It’s like the body positive movement which wasn’t inherently a bad thing. But the preaching of be positive, be positive, be positive doesn’t give respect and value to how much work it takes to deal with the negative.
Totally. It’s rough. It’s a really difficult thing to talk about. Most of my friends are radical feminists as am I but why does sex work need to be empowering? Why is that a thing that needs to happen? Why do I need to post pictures of my pets rolling in cash? Why is that necessary? Why can’t I just go to work, have my bills paid, have food on the table, and money in a savings account like everybody else? Nobody asks that of other jobs. The cashier at Robert’s isn't empowered to be there but you are required to be that way when you are a stripper. A friend of mine and I went to a Jacq The Stripper show and we both had this weird taste in our mouths of like, “This is really cool but also most of the people here are civilians they are laughing at a joke about almost getting fingered while giving a lap dance. That’s not their experience, why are they laughing?” My partner disagrees with me and argues that it is helping with stigma and getting rid of judgement and he’s right but it’s also creating this voyeurism. It makes me feel really weird and very appropriative. I don’t think they are trying to be appropriative at all. I truly think they are trying to be allies and we need allies so badly but I just think it’s weird when civilian people I know are following @survivetheclub and liking photos. I shouldn’t be so critical but I see it and I just think, “This does not pertain to you.” Our experience is so fucking different.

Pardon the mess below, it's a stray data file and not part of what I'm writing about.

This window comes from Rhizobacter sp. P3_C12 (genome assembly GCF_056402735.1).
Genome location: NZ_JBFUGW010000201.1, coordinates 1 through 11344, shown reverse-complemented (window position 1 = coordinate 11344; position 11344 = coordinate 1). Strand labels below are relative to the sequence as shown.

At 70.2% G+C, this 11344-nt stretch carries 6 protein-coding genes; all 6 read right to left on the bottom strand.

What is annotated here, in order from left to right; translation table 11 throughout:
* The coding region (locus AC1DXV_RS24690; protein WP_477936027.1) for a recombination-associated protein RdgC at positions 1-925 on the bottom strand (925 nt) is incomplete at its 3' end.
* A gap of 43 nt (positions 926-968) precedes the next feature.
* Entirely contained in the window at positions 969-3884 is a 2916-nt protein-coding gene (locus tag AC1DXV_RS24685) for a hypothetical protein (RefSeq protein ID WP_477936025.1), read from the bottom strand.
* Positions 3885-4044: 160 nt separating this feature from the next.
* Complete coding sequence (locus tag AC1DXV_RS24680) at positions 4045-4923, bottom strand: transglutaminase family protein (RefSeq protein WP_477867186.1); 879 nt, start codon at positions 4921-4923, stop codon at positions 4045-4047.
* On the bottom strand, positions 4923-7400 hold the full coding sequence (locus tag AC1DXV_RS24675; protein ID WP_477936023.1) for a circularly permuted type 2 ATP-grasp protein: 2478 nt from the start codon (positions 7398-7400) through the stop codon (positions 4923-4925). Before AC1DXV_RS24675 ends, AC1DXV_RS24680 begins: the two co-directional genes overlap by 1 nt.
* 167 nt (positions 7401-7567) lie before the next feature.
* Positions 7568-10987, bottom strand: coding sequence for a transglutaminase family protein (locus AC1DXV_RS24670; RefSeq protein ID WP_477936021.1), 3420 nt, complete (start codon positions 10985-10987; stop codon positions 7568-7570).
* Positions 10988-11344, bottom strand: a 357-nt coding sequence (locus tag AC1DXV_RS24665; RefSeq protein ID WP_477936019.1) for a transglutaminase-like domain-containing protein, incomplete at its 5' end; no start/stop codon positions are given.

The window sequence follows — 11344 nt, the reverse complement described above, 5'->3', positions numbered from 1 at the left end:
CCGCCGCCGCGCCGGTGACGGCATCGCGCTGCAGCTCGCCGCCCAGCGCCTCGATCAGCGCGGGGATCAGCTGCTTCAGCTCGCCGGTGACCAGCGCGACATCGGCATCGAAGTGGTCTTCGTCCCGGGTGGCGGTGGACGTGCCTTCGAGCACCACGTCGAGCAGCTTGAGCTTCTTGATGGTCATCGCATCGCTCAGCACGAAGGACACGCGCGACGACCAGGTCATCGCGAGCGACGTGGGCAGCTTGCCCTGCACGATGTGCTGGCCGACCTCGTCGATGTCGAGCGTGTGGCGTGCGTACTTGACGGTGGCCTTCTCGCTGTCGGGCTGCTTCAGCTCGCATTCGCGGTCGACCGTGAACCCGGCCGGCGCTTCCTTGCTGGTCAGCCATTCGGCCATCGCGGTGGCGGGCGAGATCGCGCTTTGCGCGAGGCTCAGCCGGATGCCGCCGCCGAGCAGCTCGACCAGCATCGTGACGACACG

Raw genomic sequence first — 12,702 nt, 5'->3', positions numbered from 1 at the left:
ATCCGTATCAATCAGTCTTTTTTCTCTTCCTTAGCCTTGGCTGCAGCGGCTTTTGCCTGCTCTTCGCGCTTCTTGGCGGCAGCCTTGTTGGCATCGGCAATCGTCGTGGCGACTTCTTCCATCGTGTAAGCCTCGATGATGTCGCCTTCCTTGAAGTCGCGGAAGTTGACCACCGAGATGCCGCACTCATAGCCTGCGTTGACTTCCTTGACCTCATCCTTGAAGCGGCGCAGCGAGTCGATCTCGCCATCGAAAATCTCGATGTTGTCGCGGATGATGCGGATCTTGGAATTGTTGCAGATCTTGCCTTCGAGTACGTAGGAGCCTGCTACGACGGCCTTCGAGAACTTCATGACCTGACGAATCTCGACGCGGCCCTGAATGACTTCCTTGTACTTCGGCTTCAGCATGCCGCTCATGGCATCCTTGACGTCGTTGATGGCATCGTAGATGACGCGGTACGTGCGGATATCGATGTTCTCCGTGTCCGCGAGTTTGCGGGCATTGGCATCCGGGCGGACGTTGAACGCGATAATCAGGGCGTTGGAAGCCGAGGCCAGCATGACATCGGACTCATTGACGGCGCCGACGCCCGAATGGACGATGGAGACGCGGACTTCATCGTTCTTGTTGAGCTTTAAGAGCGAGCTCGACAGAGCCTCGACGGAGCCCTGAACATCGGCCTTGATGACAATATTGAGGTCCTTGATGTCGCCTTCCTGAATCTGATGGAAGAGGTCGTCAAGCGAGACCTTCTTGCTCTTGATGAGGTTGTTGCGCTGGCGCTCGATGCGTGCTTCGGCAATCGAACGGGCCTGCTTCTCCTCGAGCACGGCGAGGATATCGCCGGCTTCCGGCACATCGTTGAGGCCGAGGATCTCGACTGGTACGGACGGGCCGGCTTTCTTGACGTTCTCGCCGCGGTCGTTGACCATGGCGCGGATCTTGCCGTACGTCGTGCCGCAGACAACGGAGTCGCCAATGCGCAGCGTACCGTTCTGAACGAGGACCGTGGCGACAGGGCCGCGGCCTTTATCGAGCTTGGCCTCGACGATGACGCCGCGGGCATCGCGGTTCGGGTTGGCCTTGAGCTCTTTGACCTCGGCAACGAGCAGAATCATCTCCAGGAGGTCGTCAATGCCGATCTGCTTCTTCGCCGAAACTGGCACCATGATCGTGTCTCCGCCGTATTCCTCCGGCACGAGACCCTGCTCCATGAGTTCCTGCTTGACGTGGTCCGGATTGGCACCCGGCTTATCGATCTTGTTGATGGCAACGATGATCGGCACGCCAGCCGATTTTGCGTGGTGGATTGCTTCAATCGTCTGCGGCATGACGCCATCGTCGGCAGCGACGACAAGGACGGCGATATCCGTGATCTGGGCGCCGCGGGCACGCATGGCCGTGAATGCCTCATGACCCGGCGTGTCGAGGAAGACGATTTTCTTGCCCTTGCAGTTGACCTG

You aren’t asking for approval, you’re just asking to be.
I’m glad you’re inspired but are you going to join the guild? There is a lot of media coming out that is "For strippers by strippers"-type shit. There’s one called Humans Of The Strip Club that interviewed me this week and another one called We Are Dancers USA. And I see civilians liking and commenting and offering their opinion but why are you even here right now? What is happening? Everybody wants to jump on the empower-the-sluts trend that is happening right now. Before everything was popping off with BARE I had a really good friend ask me what she could do as an ally and I didn’t know.